Championing Child Care

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Columbia University Press, 2001 - Family & Relationships - 397 pages
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Why has child care legislation developed along its present course? How did the political players influence lawmakers? What do the politics of child care legislation over the past thirty years indicate for the future? Based on more than one hundred interviews with legislators and executive branch officials, archival research, and secondary sources, this book looks at the politics behind child care legislation, rather than analyzing child care as a work and family issue.

Identifying key junctures at which major child care bills were introduced and debated (1971, 1990, and 1996), Sally Cohen examines the politics surrounding each of these events and identifies the political structures and negotiations that evolved in the intervening years. In addition, Cohen looks at the impact the election of President Clinton has had on child care policymaking, and how child care legislation became part of other issues, including welfare reform, crime prevention, school readiness, and tax policy revisions.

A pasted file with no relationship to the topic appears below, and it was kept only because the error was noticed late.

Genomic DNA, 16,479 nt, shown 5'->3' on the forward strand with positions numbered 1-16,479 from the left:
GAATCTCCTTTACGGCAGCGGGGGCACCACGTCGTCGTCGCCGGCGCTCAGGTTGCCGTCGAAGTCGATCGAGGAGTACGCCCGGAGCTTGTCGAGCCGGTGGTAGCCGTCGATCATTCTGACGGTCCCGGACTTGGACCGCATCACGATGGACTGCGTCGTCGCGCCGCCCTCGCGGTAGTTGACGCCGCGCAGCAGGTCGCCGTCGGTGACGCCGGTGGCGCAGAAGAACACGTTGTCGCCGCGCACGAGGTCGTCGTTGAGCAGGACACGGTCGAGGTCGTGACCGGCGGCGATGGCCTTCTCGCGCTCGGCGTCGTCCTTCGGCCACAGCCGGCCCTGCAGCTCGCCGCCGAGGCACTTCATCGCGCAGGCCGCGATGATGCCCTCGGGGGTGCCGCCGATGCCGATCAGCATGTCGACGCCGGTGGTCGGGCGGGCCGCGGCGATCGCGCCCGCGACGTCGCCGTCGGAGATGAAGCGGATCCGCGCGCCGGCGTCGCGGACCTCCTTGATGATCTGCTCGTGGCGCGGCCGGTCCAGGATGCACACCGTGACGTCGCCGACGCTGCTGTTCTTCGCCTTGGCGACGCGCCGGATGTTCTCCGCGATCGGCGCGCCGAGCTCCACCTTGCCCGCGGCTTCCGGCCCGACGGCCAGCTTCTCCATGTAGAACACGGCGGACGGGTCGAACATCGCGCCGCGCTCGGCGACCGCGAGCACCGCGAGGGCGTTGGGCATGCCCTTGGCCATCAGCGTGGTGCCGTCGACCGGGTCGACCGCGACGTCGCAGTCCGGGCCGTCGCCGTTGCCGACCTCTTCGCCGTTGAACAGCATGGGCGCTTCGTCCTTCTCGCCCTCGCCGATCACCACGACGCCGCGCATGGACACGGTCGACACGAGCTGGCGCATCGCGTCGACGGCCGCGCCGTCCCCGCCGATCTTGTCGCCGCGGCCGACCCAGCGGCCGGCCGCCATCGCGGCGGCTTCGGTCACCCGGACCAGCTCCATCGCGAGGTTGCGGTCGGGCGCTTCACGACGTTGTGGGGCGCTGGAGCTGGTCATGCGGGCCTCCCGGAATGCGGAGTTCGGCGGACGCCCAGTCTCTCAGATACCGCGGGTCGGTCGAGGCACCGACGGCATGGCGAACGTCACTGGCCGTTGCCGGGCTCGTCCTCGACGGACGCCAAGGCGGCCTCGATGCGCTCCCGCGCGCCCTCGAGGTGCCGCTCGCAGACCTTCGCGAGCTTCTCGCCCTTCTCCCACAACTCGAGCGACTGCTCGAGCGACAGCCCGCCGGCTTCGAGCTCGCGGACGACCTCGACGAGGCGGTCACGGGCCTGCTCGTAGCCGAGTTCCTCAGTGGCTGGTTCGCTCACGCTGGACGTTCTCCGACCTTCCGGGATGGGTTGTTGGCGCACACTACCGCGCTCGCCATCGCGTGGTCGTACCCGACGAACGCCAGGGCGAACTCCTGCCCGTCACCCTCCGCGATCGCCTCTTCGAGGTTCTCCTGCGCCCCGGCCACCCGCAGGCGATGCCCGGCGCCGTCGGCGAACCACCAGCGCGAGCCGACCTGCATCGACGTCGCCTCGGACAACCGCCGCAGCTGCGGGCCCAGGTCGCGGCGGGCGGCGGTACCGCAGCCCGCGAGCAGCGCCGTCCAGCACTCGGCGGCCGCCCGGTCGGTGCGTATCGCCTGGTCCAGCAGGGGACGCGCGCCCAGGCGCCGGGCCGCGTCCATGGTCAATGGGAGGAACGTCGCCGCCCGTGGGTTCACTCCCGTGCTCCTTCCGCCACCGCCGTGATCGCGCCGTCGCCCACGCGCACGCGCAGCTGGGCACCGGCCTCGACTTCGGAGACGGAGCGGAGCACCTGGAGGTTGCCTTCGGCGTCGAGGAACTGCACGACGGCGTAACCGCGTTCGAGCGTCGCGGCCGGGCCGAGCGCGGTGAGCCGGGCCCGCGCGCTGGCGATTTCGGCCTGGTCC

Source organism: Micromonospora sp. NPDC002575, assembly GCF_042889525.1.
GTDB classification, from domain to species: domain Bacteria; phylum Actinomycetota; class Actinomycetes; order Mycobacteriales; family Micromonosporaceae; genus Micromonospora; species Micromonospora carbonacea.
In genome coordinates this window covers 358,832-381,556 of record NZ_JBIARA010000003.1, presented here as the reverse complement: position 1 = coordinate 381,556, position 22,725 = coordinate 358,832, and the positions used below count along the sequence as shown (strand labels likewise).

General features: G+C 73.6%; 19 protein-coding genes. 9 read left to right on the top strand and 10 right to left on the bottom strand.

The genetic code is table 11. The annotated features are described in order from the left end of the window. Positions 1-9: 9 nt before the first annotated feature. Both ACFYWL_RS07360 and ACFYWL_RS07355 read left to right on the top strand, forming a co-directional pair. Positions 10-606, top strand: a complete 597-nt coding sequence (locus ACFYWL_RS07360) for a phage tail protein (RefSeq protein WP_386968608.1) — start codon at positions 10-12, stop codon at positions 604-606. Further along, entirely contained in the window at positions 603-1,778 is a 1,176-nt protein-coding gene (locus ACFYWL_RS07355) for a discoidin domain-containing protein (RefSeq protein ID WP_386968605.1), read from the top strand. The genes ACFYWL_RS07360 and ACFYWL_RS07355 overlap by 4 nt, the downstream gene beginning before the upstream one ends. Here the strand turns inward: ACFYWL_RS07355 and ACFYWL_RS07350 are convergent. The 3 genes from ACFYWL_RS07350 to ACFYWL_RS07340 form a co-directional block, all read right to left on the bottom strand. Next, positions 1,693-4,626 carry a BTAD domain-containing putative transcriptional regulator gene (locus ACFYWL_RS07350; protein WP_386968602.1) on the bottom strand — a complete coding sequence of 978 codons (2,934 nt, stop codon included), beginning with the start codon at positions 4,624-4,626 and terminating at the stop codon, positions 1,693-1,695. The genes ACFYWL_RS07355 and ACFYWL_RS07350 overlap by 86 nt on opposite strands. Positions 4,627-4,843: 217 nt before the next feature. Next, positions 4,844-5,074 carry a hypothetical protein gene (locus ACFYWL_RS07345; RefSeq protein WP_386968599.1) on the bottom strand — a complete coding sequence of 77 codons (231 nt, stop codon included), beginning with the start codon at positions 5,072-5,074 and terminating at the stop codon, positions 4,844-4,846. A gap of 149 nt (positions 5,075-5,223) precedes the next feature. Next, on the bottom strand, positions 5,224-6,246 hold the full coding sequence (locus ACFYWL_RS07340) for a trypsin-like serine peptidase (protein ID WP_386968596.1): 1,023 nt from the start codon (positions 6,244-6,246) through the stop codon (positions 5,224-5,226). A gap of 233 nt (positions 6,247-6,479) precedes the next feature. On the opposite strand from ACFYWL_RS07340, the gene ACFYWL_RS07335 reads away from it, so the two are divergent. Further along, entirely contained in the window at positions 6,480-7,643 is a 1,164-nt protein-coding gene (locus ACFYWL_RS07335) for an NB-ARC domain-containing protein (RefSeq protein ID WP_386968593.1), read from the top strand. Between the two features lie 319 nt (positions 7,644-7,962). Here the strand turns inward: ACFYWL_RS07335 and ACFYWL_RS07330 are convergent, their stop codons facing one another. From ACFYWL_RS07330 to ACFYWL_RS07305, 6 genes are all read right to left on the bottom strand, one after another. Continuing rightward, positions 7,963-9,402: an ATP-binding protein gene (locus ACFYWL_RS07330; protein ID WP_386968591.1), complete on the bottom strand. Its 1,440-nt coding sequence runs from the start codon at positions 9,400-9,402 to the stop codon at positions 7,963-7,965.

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About the author (2001)

Tahar Ben Jelloun, winner of the 1994 Prix Maghreb and of the 1987 Goncourt Prize for his novel La Nuit sacrée (The sacred night), has published ten novels, four books of poetry, and three works of nonfiction. His books have been widely translated and include three novels in English: Silent Day in Tangiers, Corruption, and The Sand Child. His recent Racism Explained to My Daughter has been translated into fifteen languages and has sold more than 300,000 copies.Barabara Bray lives in Paris where she is a writer, critic, and translator. She has translated many books, including The Lover by Marguerite Duras, Jacques Lacan by Elisabeth Roudinesco (Columbia, 1997), as well as three of Julia Kristeva's novels: Possessions, The Old Man and the Wolves, and The Samurai (all published by Columbia).